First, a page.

Monday’s city council meeting was brief. In just over an hour the Winston-Salem City Council meeting ended. That’s the Allen Joines’ machine at work. Little debate, no contentious arguments, and no public comment-except where prescribed by law! That’s what rule by the rich looks like in Winston!
The principal topic before the council Monday was a zoning petition in Ardmore. A developer wanted to convert a former goat farm on the corner of Ebert and Silas Creek into a townhome/office development. The matter was debated at last month’s city council meeting, without resolution.
When the city council’s agenda includes agenda items pertaining to Ardmore, the Ardmorians come out in droves. That was certainly the case Monday night. The council chambers were full and overflowing.
[scribd id=381306641 key=key-OpL58Brzwt2vTyU6Uj2W mode=scroll]
All the anti-development activists of Ardmore present at City Hall last night had a champion in Northwest Ward Councilmember Dan Besse. Besse gave a very nuanced explanation for his opposition to the development. Traffic and the encroachment of non-residential development in Ardmore were Besse’s main problems with the development.
Besse told the council that the core question is whether or not to allow commercial, non-residential uses on this site? Besse stated that based on the neighborhood feedback that he received the neighborhood was 4 to 1 or 5 to 1 in opposition to the development.
Besse reminded the council that twenty years ago the north side of Ardmore battled encroachment. Besse insisted that the council shouldn’t refuse to resist encroachment on Ardmore’s south side today.
Besse essentially said, keep Ardmore “residential today, residential tomorrow, residential forever!”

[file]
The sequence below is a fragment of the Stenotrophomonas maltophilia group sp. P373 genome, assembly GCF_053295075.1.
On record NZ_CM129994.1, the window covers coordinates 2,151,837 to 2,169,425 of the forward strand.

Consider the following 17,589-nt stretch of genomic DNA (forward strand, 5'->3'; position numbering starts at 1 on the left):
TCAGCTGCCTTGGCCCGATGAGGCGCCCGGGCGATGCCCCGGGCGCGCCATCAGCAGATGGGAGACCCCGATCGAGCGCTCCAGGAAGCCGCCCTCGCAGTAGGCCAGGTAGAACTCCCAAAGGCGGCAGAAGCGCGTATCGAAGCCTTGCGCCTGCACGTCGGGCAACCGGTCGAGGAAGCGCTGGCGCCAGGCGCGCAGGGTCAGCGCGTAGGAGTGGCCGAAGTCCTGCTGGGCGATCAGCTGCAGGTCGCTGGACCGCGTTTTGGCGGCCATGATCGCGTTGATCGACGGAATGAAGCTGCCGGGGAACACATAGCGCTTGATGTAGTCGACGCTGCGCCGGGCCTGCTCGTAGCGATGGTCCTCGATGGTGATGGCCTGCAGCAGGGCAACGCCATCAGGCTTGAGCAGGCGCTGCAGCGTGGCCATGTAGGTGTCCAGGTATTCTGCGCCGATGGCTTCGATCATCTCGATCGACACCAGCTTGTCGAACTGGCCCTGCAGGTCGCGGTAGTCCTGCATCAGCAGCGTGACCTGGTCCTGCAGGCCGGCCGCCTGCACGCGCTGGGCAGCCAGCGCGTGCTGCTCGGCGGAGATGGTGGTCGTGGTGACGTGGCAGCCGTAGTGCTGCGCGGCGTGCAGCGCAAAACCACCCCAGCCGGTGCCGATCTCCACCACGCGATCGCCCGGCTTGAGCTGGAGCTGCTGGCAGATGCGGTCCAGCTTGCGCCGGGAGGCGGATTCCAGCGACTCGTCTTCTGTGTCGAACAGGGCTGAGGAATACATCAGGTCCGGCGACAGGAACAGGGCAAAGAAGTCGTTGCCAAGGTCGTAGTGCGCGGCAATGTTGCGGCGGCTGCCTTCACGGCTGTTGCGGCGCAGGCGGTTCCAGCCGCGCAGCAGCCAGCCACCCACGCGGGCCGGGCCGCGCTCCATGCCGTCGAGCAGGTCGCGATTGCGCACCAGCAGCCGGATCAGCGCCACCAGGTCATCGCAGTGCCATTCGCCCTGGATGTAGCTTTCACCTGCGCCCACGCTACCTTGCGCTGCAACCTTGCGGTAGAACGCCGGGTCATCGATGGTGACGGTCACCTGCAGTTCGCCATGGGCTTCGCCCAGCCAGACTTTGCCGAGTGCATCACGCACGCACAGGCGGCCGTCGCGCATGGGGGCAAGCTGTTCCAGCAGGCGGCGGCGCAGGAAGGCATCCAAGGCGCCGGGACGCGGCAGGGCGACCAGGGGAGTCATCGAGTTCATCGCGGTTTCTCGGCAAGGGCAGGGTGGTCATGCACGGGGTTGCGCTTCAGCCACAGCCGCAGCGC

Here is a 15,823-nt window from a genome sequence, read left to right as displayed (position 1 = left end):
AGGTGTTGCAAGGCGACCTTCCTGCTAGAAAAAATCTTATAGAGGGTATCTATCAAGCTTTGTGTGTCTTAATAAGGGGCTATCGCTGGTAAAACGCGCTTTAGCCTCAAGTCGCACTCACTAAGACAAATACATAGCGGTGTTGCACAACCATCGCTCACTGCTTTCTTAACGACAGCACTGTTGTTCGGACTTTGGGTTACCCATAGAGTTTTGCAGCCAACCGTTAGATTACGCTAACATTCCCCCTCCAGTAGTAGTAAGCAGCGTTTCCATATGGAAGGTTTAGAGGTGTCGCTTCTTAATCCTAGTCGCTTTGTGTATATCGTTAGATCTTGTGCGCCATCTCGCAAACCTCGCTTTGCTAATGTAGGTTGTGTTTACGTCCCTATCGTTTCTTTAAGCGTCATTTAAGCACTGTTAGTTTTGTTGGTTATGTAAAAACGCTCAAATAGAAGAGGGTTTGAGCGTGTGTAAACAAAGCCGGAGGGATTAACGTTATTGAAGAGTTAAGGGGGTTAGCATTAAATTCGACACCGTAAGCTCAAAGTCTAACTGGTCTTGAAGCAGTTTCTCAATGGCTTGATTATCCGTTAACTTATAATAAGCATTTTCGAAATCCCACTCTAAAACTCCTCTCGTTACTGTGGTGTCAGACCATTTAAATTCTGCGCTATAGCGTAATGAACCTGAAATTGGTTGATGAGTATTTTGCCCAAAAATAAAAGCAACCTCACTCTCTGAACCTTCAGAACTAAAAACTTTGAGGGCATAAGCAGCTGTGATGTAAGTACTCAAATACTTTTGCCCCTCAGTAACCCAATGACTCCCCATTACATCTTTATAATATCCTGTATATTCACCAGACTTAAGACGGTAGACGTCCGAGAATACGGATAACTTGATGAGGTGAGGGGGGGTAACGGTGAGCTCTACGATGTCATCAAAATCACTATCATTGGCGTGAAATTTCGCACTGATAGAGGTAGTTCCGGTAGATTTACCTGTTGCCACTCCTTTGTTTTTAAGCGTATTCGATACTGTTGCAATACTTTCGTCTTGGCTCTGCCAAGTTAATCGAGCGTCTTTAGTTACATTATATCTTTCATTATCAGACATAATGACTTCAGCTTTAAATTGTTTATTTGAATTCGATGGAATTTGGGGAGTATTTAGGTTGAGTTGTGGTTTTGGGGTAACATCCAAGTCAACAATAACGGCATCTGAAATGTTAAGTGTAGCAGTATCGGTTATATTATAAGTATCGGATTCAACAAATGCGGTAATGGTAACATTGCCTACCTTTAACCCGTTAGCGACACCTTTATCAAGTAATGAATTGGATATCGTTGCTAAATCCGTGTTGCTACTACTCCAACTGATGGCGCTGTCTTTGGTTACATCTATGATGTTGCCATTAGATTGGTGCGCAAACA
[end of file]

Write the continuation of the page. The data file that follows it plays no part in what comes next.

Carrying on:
Besse’s fellow councilmembers weren’t all swayed by his arguments.
Robert Clark stated that he felt the development was a reasonable compromise. He rejected the domino theory argument that residents were making, that this development was a threat to all of Ardmore. Clark said, “there is no better neighbor than an office building.” Office workers are quiet and leave at 6 p.m. each day.
MacIntosh echoed Clark’s comments. Vivian Burke, and D.D. Adams were silent during the debate. But they all voted in support of development on Ebert.
Voting with Dan Besse in opposition to the development were, John Larson, Derwin Montgomery, and James Taylor.
The 4-4 tie was broken by Winston-Salem mayor and Winston-Salem Alliance president, Allen Joines. Joines voted with Besse, against the development, saying “I tend to support the representative of the ward…”
That he does, since Joines was elected mayor over 15 years ago, he’s ruled the city council with an emphasis on consensus. He supports individual council members and expects them to support his agenda in return.
I’m no friend of developers, but I think the proposed development at the corner of Ebert and Silas Creek was reasonable. It was not the danger to all of Ardmore that many maintained it was.
The Ardmore Neighborhood Association, in my opinion, was defending its property values from a non-existent threat.
It would have been better if homeowners were pushing the city council to purchase the land for a public purpose or to keep the property as a family farm.
There is less undeveloped land in Forsyth County each day. Family farms like the property at the corner of Ebert and Silas Creek have virtually disappeared. Maintaining the property as an urban farm or a public park would be ideal.